CHICAGO -- As Chicago struggled to bail out from its biggest public works disaster since the Great Fire of 1871, experts said yesterday that the subterranean river leak that shorted out the Loop highlighted the perilously neglected state of the nation's infrastructure.
"The Chicago flood is more than a crack in a retaining wall," said Rep. Norman Y. Mineta, senior member of the House Public Works and Transportation Committee. "It's the shape of things to come in America unless we reverse decades of underinvestment that threatens to undermine our cities."
About 200 Chicago buildings remained without power and tens of thousands of workers were turned away from their jobs for a second day as approximately 250 million gallons of water sloshed through a network of old coal-delivery tunnels and into basements throughout the central business district.
As estimates of damages and lost business revenues ranged from the millions to even the billions of dollars, Gov. Jim Edgar declared the central city a state disaster area, a prelude to being granted a federal disaster declaration.
The deluge began Monday morning after a sedan-sized rupture developed in a portion of abandoned tunnel that runs under the Chicago River. The hole, believed opened by the delayed effect of pilings being driven into the river last summer, acted like the drain on a bathtub as it sucked river water into the 45-mile tunnel system that honeycombs the Loop and adjacent areas.
After more than a day of trying to plug the leak with concrete, rocks, sandbags, quick-drying cement and even mattresses, officials said that the flow of water had slowed significantly but probably had not yet been stopped. They were preparing to send down divers in protective cages to place sandbags by hand. They were also struggling to jury-rig a system that could siphon water out of the tunnels and into a monstrous underground catch basin known here as Deep Tunnel.
Meanwhile, Mayor Richard M. Daley fired a top Cabinet officer after it was learned that the city Transportation Department had known for at least a month that there was a leakage problem in the tunnel near the spot where the break occurred.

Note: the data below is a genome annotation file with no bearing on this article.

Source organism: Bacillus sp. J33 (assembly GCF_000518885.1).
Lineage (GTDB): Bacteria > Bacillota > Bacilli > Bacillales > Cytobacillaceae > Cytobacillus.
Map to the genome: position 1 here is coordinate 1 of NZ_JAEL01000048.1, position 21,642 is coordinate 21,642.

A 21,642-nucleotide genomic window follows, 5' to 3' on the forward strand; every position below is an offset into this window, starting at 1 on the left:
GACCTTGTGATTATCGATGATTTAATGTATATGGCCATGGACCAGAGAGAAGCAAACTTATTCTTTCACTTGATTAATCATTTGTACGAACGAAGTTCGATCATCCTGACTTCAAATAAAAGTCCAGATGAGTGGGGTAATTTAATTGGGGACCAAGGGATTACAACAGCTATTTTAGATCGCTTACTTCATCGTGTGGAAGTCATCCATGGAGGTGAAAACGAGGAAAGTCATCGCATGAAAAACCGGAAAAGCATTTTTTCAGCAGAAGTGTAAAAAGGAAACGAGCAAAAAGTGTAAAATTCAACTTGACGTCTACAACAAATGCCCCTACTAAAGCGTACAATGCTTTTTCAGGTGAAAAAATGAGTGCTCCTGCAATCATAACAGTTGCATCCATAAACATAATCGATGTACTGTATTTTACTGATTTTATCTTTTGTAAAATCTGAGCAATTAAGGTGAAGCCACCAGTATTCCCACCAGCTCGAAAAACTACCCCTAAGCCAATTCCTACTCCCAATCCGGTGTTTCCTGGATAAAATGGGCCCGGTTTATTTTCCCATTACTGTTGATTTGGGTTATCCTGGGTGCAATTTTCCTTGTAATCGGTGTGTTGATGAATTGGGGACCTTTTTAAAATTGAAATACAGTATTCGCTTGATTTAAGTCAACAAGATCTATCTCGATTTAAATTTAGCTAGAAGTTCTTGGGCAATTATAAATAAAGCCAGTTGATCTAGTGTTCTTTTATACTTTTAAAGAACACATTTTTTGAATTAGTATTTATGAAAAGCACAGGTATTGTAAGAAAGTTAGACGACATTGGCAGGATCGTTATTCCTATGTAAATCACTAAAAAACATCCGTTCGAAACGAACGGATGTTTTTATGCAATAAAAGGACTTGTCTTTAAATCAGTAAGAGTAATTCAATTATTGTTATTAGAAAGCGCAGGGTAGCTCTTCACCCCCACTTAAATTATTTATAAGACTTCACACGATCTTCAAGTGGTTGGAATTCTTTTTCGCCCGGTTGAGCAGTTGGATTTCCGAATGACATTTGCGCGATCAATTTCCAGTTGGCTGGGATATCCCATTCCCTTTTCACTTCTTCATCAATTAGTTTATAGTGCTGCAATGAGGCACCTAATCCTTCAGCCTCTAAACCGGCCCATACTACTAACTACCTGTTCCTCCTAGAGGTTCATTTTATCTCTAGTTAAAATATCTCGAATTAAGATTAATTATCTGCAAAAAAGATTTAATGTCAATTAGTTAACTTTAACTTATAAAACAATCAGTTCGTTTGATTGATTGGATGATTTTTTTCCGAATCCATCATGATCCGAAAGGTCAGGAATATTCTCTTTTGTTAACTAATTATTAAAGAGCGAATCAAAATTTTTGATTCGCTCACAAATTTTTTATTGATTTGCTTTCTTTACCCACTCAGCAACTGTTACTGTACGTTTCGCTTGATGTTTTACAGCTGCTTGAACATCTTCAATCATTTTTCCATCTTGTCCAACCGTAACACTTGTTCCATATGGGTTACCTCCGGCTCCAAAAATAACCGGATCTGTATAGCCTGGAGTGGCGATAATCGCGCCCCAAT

The flood, Mr. Daley said, was "a major problem that could have been avoided." At a City Hall news conference, the mayor played a dramatic video made in January by a crew for a company that was laying cable TV line in the tunnel around the area where the collapse ultimately occurred. It showed a large swatch of crumbled concrete wall, standing water and silt.
The cable company notified the city, which did its own inspections March 13 and determined that the tunnel badly needed to be patched and that the job might be done for $10,000, Mr. Daley said. Rather than order repairs on an emergency basis, he said, the job apparently was put out through the regular competitive bidding process this month and had yet to be awarded.
The mayor made it clear that more disciplinary actions were to come. "I don't like the word 'heads will roll,' " said Mr. Daley. "But people will be held accountable."
Used from the turn of the century to deliver coal and merchandise to downtown merchants, the tunnel was largely abandoned 33 years ago. But it was neither maintained nor shut off, setting the stage for Monday's catastrophe.
Though the problems here are clearly more dramatic than most infrastructure failures, analysts said they vividly demonstrate a dangerous and foolishly wasteful trend toward deferring maintenance on roads, bridges, sewers, and an array of other important capital projects.
"We can't afford to stand back, wait for the next catastrophe and then turn to the Army Corps of Engineers for a quick fix," said Mr. Mineta, a California Democrat. "We've got to plan for the future and then get the systems we need built before the old ones undercut us again, and again and again."
Ronald Norris, a Missouri public works official and vice president of the American Public Works Association, said that a 1989 presidential task force study found that spending on infrastructure repairs and replacement had declined from 20 percent of all federal, state and local expenditures in 1960 to only 7 percent by 1985.
"States and cities are balancing budgets by deferring maintenance, and that is false economy," said Mr. Norris, who estimated that his own state had put off $600 million in needed repairs to public buildings. "Sooner or later you pay, and you pay treble damages and more."
For harried taxpayers, the flood brought one-week reprieves past today's regular filing deadlines. All they need do to get an extension was scrawl "Chicago flood" across the tops of their returns.